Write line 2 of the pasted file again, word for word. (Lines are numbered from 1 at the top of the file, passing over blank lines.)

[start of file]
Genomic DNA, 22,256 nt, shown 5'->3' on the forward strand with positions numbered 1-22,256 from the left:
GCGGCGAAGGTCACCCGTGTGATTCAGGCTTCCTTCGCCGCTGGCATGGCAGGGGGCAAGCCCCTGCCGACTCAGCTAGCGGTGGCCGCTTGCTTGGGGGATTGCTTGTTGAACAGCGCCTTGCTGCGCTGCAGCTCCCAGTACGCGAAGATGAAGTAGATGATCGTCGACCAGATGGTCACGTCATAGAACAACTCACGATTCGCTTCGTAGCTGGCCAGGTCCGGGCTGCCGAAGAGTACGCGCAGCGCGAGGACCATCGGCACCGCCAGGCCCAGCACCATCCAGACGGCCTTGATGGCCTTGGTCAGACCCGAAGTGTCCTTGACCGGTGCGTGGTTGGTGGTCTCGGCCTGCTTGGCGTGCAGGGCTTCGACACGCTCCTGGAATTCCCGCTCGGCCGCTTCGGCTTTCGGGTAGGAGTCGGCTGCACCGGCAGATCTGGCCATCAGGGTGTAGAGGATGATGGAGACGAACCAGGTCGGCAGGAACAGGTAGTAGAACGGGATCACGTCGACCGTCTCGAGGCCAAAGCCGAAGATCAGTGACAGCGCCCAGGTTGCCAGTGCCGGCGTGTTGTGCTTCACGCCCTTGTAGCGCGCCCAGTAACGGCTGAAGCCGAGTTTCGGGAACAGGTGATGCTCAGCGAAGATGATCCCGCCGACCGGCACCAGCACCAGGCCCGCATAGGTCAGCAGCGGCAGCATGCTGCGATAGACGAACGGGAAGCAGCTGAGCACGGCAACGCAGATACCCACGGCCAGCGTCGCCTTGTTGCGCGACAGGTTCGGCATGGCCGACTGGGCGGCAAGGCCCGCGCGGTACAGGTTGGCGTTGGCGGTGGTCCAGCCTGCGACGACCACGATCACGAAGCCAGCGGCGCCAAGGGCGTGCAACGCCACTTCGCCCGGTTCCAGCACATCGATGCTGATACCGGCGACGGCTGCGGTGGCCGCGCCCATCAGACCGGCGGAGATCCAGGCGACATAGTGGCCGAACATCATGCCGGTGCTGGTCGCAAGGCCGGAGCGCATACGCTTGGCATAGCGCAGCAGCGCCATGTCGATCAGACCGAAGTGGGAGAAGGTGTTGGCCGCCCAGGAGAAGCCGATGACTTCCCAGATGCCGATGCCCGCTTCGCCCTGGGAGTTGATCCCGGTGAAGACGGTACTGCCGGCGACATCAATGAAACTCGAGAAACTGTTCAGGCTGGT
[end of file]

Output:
GCGGCGAAGGTCACCCGTGTGATTCAGGCTTCCTTCGCCGCTGGCATGGCAGGGGGCAAGCCCCTGCCGACTCAGCTAGCGGTGGCCGCTTGCTTGGGGGATTGCTTGTTGAACAGCGCCTTGCTGCGCTGCAGCTCCCAGTACGCGAAGATGAAGTAGATGATCGTCGACCAGATGGTCACGTCATAGAACAACTCACGATTCGCTTCGTAGCTGGCCAGGTCCGGGCTGCCGAAGAGTACGCGCAGCGCGAGGACCATCGGCACCGCCAGGCCCAGCACCATCCAGACGGCCTTGATGGCCTTGGTCAGACCCGAAGTGTCCTTGACCGGTGCGTGGTTGGTGGTCTCGGCCTGCTTGGCGTGCAGGGCTTCGACACGCTCCTGGAATTCCCGCTCGGCCGCTTCGGCTTTCGGGTAGGAGTCGGCTGCACCGGCAGATCTGGCCATCAGGGTGTAGAGGATGATGGAGACGAACCAGGTCGGCAGGAACAGGTAGTAGAACGGGATCACGTCGACCGTCTCGAGGCCAAAGCCGAAGATCAGTGACAGCGCCCAGGTTGCCAGTGCCGGCGTGTTGTGCTTCACGCCCTTGTAGCGCGCCCAGTAACGGCTGAAGCCGAGTTTCGGGAACAGGTGATGCTCAGCGAAGATGATCCCGCCGACCGGCACCAGCACCAGGCCCGCATAGGTCAGCAGCGGCAGCATGCTGCGATAGACGAACGGGAAGCAGCTGAGCACGGCAACGCAGATACCCACGGCCAGCGTCGCCTTGTTGCGCGACAGGTTCGGCATGGCCGACTGGGCGGCAAGGCCCGCGCGGTACAGGTTGGCGTTGGCGGTGGTCCAGCCTGCGACGACCACGATCACGAAGCCAGCGGCGCCAAGGGCGTGCAACGCCACTTCGCCCGGTTCCAGCACATCGATGCTGATACCGGCGACGGCTGCGGTGGCCGCGCCCATCAGACCGGCGGAGATCCAGGCGACATAGTGGCCGAACATCATGCCGGTGCTGGTCGCAAGGCCGGAGCGCATACGCTTGGCATAGCGCAGCAGCGCCATGTCGATCAGACCGAAGTGGGAGAAGGTGTTGGCCGCCCAGGAGAAGCCGATGACTTCCCAGATGCCGATGCCCGCTTCGCCCTGGGAGTTGATCCCGGTGAAGACGGTACTGCCGGCGACATCAATGAAACTCGAGAAACTGTTCAGGCTGGT